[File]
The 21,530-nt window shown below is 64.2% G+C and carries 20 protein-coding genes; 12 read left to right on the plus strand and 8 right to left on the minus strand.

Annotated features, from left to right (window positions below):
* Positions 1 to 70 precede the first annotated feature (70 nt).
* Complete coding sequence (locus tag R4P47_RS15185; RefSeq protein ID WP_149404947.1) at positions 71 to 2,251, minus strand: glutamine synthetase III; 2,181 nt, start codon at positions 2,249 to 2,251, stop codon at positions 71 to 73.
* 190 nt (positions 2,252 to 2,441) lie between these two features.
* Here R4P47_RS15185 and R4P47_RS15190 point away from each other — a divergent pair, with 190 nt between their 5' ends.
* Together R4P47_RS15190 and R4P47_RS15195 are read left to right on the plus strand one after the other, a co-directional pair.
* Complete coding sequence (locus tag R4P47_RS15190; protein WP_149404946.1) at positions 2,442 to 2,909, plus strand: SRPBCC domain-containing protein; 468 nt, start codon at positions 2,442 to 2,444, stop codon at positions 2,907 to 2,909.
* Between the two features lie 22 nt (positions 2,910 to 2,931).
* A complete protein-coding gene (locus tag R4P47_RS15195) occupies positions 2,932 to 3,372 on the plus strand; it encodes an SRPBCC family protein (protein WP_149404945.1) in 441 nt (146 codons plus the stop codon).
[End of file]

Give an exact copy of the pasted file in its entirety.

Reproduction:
The 21,530-nt window shown below is 64.2% G+C and carries 20 protein-coding genes; 12 read left to right on the plus strand and 8 right to left on the minus strand.

Annotated features, from left to right (window positions below):
* Positions 1 to 70 precede the first annotated feature (70 nt).
* Complete coding sequence (locus tag R4P47_RS15185; RefSeq protein ID WP_149404947.1) at positions 71 to 2,251, minus strand: glutamine synthetase III; 2,181 nt, start codon at positions 2,249 to 2,251, stop codon at positions 71 to 73.
* 190 nt (positions 2,252 to 2,441) lie between these two features.
* Here R4P47_RS15185 and R4P47_RS15190 point away from each other — a divergent pair, with 190 nt between their 5' ends.
* Together R4P47_RS15190 and R4P47_RS15195 are read left to right on the plus strand one after the other, a co-directional pair.
* Complete coding sequence (locus tag R4P47_RS15190; protein WP_149404946.1) at positions 2,442 to 2,909, plus strand: SRPBCC domain-containing protein; 468 nt, start codon at positions 2,442 to 2,444, stop codon at positions 2,907 to 2,909.
* Between the two features lie 22 nt (positions 2,910 to 2,931).
* A complete protein-coding gene (locus tag R4P47_RS15195) occupies positions 2,932 to 3,372 on the plus strand; it encodes an SRPBCC family protein (protein WP_149404945.1) in 441 nt (146 codons plus the stop codon).